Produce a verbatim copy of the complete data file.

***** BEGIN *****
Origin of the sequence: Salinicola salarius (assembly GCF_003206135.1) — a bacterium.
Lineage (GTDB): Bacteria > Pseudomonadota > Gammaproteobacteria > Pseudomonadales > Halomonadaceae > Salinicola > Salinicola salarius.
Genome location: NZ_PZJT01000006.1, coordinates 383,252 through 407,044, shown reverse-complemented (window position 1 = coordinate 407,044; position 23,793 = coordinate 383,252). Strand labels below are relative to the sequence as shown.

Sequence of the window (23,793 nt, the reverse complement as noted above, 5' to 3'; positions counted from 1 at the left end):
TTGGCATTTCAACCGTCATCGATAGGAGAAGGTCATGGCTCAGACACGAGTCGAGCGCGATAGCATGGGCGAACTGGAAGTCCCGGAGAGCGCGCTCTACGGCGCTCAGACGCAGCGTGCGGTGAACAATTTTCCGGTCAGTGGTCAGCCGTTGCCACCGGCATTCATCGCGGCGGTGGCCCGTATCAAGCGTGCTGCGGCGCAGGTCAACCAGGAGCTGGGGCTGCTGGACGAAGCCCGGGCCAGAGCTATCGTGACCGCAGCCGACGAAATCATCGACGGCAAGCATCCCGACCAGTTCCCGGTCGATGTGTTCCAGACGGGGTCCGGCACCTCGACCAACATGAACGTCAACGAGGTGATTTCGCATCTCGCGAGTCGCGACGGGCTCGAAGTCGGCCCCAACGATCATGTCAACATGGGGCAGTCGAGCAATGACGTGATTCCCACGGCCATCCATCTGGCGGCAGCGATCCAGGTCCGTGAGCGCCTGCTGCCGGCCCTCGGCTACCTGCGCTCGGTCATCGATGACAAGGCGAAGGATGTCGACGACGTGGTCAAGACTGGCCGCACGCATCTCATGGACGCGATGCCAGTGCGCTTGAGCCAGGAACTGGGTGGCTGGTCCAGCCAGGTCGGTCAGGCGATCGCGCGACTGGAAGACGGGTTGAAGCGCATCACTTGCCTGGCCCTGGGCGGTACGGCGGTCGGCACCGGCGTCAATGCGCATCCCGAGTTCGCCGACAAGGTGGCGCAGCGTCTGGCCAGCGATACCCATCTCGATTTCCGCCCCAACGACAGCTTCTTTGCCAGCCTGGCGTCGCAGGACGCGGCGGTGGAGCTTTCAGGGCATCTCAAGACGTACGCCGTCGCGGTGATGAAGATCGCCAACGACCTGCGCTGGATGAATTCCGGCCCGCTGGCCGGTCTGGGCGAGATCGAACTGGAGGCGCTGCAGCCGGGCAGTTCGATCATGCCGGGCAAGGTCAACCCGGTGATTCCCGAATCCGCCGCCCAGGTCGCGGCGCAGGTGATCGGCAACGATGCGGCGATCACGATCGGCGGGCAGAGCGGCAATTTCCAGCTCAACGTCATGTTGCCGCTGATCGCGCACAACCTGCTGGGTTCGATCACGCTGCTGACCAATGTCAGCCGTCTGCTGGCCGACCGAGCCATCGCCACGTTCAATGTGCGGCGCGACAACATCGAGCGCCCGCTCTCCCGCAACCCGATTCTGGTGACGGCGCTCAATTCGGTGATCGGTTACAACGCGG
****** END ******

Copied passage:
Origin of the sequence: Salinicola salarius (assembly GCF_003206135.1) — a bacterium.
Lineage (GTDB): Bacteria > Pseudomonadota > Gammaproteobacteria > Pseudomonadales > Halomonadaceae > Salinicola > Salinicola salarius.
Genome location: NZ_PZJT01000006.1, coordinates 383,252 through 407,044, shown reverse-complemented (window position 1 = coordinate 407,044; position 23,793 = coordinate 383,252). Strand labels below are relative to the sequence as shown.

Sequence of the window (23,793 nt, the reverse complement as noted above, 5' to 3'; positions counted from 1 at the left end):
TTGGCATTTCAACCGTCATCGATAGGAGAAGGTCATGGCTCAGACACGAGTCGAGCGCGATAGCATGGGCGAACTGGAAGTCCCGGAGAGCGCGCTCTACGGCGCTCAGACGCAGCGTGCGGTGAACAATTTTCCGGTCAGTGGTCAGCCGTTGCCACCGGCATTCATCGCGGCGGTGGCCCGTATCAAGCGTGCTGCGGCGCAGGTCAACCAGGAGCTGGGGCTGCTGGACGAAGCCCGGGCCAGAGCTATCGTGACCGCAGCCGACGAAATCATCGACGGCAAGCATCCCGACCAGTTCCCGGTCGATGTGTTCCAGACGGGGTCCGGCACCTCGACCAACATGAACGTCAACGAGGTGATTTCGCATCTCGCGAGTCGCGACGGGCTCGAAGTCGGCCCCAACGATCATGTCAACATGGGGCAGTCGAGCAATGACGTGATTCCCACGGCCATCCATCTGGCGGCAGCGATCCAGGTCCGTGAGCGCCTGCTGCCGGCCCTCGGCTACCTGCGCTCGGTCATCGATGACAAGGCGAAGGATGTCGACGACGTGGTCAAGACTGGCCGCACGCATCTCATGGACGCGATGCCAGTGCGCTTGAGCCAGGAACTGGGTGGCTGGTCCAGCCAGGTCGGTCAGGCGATCGCGCGACTGGAAGACGGGTTGAAGCGCATCACTTGCCTGGCCCTGGGCGGTACGGCGGTCGGCACCGGCGTCAATGCGCATCCCGAGTTCGCCGACAAGGTGGCGCAGCGTCTGGCCAGCGATACCCATCTCGATTTCCGCCCCAACGACAGCTTCTTTGCCAGCCTGGCGTCGCAGGACGCGGCGGTGGAGCTTTCAGGGCATCTCAAGACGTACGCCGTCGCGGTGATGAAGATCGCCAACGACCTGCGCTGGATGAATTCCGGCCCGCTGGCCGGTCTGGGCGAGATCGAACTGGAGGCGCTGCAGCCGGGCAGTTCGATCATGCCGGGCAAGGTCAACCCGGTGATTCCCGAATCCGCCGCCCAGGTCGCGGCGCAGGTGATCGGCAACGATGCGGCGATCACGATCGGCGGGCAGAGCGGCAATTTCCAGCTCAACGTCATGTTGCCGCTGATCGCGCACAACCTGCTGGGTTCGATCACGCTGCTGACCAATGTCAGCCGTCTGCTGGCCGACCGAGCCATCGCCACGTTCAATGTGCGGCGCGACAACATCGAGCGCCCGCTCTCCCGCAACCCGATTCTGGTGACGGCGCTCAATTCGGTGATCGGTTACAACGCGG